Turkish Foreign Minister Ahmet Davutoglu on Wednesday continued a three-day visit to Greece by commencing a private visit to the northeastern Greek region of Thrace, where the country's Muslim minority resides. Davutoglu arrived in Greece on Tuesday for talks with Greece's leadership and held a press conference in Athens on Wednesday morning, before departing for Thrace.
The Turkish minister arrived in the border city of Alexandroupolis by plane shortly before 1 p.m. and then travelled by car to Komotini to meet representatives of the Greek state but also members of the Muslim minority.
“A thaw has taken place in Greek-Turkish relations,” Davutoglu stressed upon his arrival in Komotini, where he was welcomed by the Eastern Macedonia-Thrace regional governor. The meeting with local authorities lasted roughly 20 minutes.
En route to Komotini from Alexandroupolis, the Turkish foreign minister made a quick stopover at the village of Arriana, where he was received by representatives of the local Muslim minority. Davutoglu underlined the good atmosphere in the Greek-Turkish relations, reiterating that the “minority is a bridge of friendship between the two countries”.
Afterwards, Davutoglu was scheduled to visit Xanthi and the village of Ehinos in the mountains of Rhodopi before heading for the port city of Kavala to stay overnight.
The private leg of Davutoglu's three-day visit to Greece will conclude on Thursday in Thessaloniki, where he is scheduled to visit the Turkish consulate in the northern port city. The consulate is located next to the restored residence -- now a museum -- where the founder of modern Turkey, Kemal Ataturk, was born and raised.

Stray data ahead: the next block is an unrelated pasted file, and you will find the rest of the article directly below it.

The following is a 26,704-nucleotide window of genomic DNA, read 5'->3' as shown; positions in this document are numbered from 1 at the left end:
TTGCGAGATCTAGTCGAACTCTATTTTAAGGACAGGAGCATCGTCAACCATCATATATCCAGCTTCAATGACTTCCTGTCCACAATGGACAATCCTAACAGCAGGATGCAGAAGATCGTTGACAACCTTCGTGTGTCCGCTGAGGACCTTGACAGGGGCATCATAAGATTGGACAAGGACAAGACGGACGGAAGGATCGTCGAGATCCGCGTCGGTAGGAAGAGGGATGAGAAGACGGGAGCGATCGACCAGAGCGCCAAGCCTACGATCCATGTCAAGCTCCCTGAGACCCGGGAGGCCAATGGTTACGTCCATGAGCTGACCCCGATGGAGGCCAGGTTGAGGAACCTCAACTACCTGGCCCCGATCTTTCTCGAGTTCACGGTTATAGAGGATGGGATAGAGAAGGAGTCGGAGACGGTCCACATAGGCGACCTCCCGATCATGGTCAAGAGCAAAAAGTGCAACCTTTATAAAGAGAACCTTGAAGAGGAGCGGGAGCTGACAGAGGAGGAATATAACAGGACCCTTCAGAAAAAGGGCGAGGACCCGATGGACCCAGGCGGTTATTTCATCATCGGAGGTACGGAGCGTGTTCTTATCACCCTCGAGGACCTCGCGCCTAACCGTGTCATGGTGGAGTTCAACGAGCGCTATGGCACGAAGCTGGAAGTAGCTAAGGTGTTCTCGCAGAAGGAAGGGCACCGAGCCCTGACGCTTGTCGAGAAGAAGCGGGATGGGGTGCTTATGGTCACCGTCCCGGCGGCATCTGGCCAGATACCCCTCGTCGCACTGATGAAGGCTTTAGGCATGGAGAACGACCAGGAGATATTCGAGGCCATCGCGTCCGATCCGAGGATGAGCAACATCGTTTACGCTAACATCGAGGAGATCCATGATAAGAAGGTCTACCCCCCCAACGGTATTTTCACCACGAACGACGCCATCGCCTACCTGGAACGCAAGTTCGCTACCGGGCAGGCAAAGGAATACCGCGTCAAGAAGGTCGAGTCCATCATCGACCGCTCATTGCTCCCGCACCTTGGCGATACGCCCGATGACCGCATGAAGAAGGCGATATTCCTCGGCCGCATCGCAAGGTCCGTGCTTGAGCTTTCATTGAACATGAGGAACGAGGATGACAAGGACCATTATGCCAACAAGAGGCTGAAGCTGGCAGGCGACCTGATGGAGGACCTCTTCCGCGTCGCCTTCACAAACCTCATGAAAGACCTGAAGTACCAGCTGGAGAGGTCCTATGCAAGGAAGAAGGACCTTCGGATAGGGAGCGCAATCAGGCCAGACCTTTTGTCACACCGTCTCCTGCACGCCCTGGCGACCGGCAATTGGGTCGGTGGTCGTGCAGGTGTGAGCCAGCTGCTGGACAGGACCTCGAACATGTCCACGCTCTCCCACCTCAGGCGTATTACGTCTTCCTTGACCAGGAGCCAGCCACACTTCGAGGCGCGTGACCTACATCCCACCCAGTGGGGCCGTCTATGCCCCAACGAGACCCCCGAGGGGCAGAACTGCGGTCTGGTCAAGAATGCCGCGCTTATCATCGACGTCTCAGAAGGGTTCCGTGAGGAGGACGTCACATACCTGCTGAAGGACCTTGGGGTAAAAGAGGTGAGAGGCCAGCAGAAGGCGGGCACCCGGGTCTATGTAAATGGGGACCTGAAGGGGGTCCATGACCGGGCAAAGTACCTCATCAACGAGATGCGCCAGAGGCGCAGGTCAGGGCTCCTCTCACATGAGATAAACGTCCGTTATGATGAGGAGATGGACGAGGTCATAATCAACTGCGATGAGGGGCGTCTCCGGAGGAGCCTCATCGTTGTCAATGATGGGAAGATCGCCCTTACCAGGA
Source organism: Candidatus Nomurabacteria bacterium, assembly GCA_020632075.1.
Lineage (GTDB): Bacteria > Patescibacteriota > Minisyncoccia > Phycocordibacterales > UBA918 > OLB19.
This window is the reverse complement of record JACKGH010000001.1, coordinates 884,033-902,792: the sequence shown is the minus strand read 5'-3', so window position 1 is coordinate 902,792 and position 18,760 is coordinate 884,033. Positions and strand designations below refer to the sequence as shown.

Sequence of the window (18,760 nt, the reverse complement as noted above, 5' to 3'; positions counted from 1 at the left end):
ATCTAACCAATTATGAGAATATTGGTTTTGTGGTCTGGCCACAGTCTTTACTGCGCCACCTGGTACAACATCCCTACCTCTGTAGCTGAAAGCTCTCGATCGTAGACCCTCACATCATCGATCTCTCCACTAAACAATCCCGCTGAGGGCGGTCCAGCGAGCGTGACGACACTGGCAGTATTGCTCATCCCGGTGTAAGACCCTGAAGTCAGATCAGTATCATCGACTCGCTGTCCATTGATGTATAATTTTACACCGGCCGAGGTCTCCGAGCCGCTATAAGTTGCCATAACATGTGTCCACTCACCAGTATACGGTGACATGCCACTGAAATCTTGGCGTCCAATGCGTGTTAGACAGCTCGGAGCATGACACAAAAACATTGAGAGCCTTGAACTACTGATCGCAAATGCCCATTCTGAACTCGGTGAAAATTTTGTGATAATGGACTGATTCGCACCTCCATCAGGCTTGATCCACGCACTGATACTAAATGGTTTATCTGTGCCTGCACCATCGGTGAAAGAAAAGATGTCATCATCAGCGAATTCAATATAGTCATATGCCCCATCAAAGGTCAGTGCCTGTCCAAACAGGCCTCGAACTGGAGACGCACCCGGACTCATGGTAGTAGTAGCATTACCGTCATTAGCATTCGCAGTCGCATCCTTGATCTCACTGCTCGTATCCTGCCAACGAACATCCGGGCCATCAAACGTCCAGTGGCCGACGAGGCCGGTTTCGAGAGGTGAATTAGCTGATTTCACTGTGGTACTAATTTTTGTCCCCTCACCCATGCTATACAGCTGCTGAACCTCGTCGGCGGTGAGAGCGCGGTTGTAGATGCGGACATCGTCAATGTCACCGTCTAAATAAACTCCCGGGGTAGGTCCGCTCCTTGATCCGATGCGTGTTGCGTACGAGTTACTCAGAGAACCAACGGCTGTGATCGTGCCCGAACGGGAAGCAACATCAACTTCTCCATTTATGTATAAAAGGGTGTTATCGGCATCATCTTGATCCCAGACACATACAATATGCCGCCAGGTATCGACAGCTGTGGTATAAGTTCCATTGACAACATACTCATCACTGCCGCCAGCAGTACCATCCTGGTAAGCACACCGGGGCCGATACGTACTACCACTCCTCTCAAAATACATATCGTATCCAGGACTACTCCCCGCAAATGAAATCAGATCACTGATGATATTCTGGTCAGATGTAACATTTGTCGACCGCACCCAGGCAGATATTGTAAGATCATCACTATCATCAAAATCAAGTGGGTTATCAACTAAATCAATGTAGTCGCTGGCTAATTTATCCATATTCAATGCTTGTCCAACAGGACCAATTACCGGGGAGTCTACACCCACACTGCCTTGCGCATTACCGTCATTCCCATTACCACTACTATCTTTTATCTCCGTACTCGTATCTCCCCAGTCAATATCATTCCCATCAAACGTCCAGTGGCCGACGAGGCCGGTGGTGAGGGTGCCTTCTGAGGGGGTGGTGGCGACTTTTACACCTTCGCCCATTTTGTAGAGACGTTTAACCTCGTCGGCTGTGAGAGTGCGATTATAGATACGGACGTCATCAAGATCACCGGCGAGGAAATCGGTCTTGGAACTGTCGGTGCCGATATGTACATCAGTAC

Davutoglu is also scheduled to meet with Thessaloniki Mayor Yiannis Boutaris and take a stroll in the seaside city.
He is due back in Turkey late on Thursday afternoon.
Turkish FM in Komotini
Turkish Foreign Minister Ahmet Davutoglu addressed on Wednesday evening members of the Muslim minority at a Komotini hotel, in the region of Thrace.
Davutoglu called on his audience to stay "united" and preserve their "religion and language" while asking them to participate as "Greek citizens in the political, economic, social and cultural life of the entire country and not only of the region."
He also noted that the Muslim minority "is a bridge of friendship between the two peoples", adding that Greek Prime Minitsre George Papandreou and his government have shown positive signs.
Davutoglu is currently on a three-day visit to Greece since Tuesday and on Wednesday began a private visit to the northeastern region of Thrace, where the country's Muslim minority resides.